The building of Nepal Rastriya Saraswati Primary School where only around 10 students regularly come to school. | Photos: Republica
SURKHET, Sept 22: Nepal Rastriya Saraswati Primary School was one of the most popular schools in the district until a decade ago. The craze was so high that not only commoners but even very rich and influential families used to feel lucky to get their children admitted here. Now, the situation is totally different. There are not even a dozen of regular students and teachers in the school now. The morning assembly and prayers, which used to be held on a daily basis, have now become a matter of the past. Not even a single student can sing the national anthem. The school is not a school anymore, locals say.
This session, 24 students got enrolled here. Among them, only 10 attend classes regularly. In the coming year, the number may fall further, according to the teachers. No wonder, the school is on the verge of closure. Interestingly, it has a great set of infrastructures. A big playground, big-size classrooms, library, laboratory and enough number of rest rooms, among others are the features of the school.
With the number of students declining, only five teachers are currently working here. According to them, the school lost its students to private schools.
“This was one of the top schools in the district until a decade ago. Until before the peace process begun, it was in its height. But after the war ended and the peace process kicked off, the effect was seen here too,” states the principal, Sita Kumari Ghale. “The crowd then was very big. The school had a great name. But now things are not the same,” she added.
According to Ghale, the opening of private schools turned costly to this community school. Even ‘poor’ parents opted to admit their kids at private institutions.
“Even though we were providing facilities, they took the students away. The mindset that private schools are better than community schools played the major role in destroying our reputation,” she lamented.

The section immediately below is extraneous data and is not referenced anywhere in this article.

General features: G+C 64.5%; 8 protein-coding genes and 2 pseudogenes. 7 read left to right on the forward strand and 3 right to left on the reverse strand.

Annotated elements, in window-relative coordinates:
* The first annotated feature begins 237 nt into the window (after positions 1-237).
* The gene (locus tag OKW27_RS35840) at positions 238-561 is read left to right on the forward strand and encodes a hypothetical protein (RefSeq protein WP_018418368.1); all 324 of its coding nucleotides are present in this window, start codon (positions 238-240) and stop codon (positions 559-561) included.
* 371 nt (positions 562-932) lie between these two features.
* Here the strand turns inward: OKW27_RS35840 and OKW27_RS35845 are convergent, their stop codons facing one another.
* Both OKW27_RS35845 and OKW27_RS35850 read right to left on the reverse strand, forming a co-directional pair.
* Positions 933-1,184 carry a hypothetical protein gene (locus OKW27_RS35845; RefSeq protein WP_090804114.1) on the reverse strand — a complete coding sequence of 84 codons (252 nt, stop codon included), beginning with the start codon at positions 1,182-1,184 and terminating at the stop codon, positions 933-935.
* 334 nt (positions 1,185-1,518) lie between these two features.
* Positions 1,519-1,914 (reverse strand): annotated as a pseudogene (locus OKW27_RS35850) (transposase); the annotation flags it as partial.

After the peace process, private institutions mushroomed in towns and villages. This gradually shrunk the number of students in community schools. The community schools’ failure to remain on par with the private ones is also another reason for their downfall.
The teachers admit that the school also failed to upgrade itself according to the needs of the time. Despite having fairly well infrastructure, the management committee could not do a good job, they say.
“It is true that we lost our children to private schools. They all joined private ones while our students’ number is just two dozen now. And among them, only a handful of them come to school regularly,” lamented a teacher Tekraj Budha. “The poor management has put the school’s future at risk,” he added.
The school’s management committee has not reshuffled its members for a long time. In fact, the committee members hardly appear in school or ever hold a meeting. According to the teachers, the negligence has hit the school’s general activities.
“Nobody comes here for monitoring. Neither the board members nor the authorities from the district education office visit us,” said a teacher requesting anonymity. “This school could run very well if it had received due attention. But nobody cares,” he added.
According to Budha, the lack of interest of stakeholders has ruined the future of the school. Community schools are for commoners, so this should have received better attention, he argued.
“At private schools, they have to pay hefty fees. Community schools offer education at minimum fees. So, this should have received the better attention of the parents and the authorities,” Budha said. “But even such a glorious school is going through such a bad time,” he added.
According to Budha, there are many other schools in the district and beyond which have failed to attract children despite having all the required infrastructures. A little effort could have changed this scenario, he notes.
“Not just the schools without classrooms and playgrounds but even the schools with all necessary resources and infrastructures are losing students to the private schools,” said Budha. “If community schools are not given attention, the country can never prosper. But for this, all stakeholders must be equally serious,” he added. In the lack of monitoring, teachers have been sending their own family members to take classes. Budha admitted this has been happening in his school too.
Even though the government spends millions of rupees for education every year, a huge number of children are still out of schools. Similarly, reports say the school dropout rate, basically among the marginalized communities is still high. The failure of the government to ensure the quality of community schools has forced even parents with merger earning to send their kids to private institutions Bhishma Raj Pun teaching at grade two. His father Suryalal Pun is the teacher recruited by the school. In the lack of monitoring, teachers send their own family members to take classes.